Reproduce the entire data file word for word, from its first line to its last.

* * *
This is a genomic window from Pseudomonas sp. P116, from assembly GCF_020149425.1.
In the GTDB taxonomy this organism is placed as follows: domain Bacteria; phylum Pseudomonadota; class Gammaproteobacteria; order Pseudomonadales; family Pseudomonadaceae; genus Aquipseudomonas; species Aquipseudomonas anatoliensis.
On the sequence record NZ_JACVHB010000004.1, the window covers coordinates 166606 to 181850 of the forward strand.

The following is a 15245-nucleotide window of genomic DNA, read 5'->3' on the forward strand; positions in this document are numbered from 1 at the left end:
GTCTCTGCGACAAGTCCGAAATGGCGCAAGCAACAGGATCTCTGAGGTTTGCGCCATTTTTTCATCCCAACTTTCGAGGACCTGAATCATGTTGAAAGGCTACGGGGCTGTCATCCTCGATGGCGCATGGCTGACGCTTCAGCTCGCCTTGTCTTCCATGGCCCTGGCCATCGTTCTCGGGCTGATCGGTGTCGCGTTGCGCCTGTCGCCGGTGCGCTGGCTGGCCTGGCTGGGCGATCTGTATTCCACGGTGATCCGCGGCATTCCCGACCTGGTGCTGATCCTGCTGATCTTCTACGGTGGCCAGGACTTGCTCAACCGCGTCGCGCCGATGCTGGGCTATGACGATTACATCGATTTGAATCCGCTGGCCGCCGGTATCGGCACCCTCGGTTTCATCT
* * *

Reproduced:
This is a genomic window from Pseudomonas sp. P116, from assembly GCF_020149425.1.
In the GTDB taxonomy this organism is placed as follows: domain Bacteria; phylum Pseudomonadota; class Gammaproteobacteria; order Pseudomonadales; family Pseudomonadaceae; genus Aquipseudomonas; species Aquipseudomonas anatoliensis.
On the sequence record NZ_JACVHB010000004.1, the window covers coordinates 166606 to 181850 of the forward strand.

The following is a 15245-nucleotide window of genomic DNA, read 5'->3' on the forward strand; positions in this document are numbered from 1 at the left end:
GTCTCTGCGACAAGTCCGAAATGGCGCAAGCAACAGGATCTCTGAGGTTTGCGCCATTTTTTCATCCCAACTTTCGAGGACCTGAATCATGTTGAAAGGCTACGGGGCTGTCATCCTCGATGGCGCATGGCTGACGCTTCAGCTCGCCTTGTCTTCCATGGCCCTGGCCATCGTTCTCGGGCTGATCGGTGTCGCGTTGCGCCTGTCGCCGGTGCGCTGGCTGGCCTGGCTGGGCGATCTGTATTCCACGGTGATCCGCGGCATTCCCGACCTGGTGCTGATCCTGCTGATCTTCTACGGTGGCCAGGACTTGCTCAACCGCGTCGCGCCGATGCTGGGCTATGACGATTACATCGATTTGAATCCGCTGGCCGCCGGTATCGGCACCCTCGGTTTCATCT